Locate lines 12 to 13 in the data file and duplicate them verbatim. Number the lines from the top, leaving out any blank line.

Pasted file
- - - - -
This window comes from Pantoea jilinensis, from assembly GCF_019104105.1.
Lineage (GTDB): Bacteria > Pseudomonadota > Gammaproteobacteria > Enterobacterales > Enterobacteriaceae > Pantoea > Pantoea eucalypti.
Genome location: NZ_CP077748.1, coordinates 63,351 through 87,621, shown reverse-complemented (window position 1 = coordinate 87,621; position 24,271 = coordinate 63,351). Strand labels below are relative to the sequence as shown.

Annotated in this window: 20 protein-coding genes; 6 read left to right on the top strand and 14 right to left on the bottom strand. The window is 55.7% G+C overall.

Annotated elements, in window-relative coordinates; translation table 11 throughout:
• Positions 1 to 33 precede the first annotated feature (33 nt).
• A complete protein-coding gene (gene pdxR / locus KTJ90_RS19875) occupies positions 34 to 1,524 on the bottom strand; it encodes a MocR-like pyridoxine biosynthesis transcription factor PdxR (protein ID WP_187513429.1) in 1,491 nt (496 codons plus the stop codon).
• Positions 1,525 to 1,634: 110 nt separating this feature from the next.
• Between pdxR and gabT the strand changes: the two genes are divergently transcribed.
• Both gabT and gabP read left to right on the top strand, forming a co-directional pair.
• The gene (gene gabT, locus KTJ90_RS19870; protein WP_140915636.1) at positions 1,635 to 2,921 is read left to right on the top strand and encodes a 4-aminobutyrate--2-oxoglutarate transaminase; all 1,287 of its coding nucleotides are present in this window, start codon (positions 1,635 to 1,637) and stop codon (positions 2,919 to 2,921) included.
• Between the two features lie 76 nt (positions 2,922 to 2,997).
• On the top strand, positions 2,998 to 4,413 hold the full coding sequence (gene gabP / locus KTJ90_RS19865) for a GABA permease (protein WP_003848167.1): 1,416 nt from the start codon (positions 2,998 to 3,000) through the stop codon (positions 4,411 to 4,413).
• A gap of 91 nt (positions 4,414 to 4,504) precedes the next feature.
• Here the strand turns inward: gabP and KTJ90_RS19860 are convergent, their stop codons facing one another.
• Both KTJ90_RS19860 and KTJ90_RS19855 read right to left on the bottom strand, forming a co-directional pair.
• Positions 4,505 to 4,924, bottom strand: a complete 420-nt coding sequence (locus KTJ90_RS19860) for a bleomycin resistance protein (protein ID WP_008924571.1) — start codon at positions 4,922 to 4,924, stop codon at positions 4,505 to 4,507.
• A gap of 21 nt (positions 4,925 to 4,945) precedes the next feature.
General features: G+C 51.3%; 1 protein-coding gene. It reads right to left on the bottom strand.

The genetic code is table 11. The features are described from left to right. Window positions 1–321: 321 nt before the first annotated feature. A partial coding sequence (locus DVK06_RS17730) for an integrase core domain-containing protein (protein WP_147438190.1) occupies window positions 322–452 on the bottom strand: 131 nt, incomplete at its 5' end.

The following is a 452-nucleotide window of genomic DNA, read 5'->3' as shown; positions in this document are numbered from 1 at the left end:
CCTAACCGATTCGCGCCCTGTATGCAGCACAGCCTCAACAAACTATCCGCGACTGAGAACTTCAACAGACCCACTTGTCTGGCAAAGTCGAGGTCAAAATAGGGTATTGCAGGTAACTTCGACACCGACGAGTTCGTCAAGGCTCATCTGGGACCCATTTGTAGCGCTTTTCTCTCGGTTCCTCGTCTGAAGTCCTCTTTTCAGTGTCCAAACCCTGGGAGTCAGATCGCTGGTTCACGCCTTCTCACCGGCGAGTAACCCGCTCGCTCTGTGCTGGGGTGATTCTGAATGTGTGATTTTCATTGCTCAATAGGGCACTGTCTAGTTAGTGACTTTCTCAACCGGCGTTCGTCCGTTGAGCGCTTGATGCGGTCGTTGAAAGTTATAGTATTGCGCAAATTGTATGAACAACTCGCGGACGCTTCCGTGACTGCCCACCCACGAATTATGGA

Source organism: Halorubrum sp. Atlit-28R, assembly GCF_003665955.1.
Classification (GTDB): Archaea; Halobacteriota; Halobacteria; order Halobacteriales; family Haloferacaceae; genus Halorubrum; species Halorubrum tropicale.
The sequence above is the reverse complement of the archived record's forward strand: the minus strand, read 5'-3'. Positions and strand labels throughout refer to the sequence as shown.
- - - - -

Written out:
• Between the two features lie 76 nt (positions 2,922 to 2,997).
• On the top strand, positions 2,998 to 4,413 hold the full coding sequence (gene gabP / locus KTJ90_RS19865) for a GABA permease (protein WP_003848167.1): 1,416 nt from the start codon (positions 2,998 to 3,000) through the stop codon (positions 4,411 to 4,413).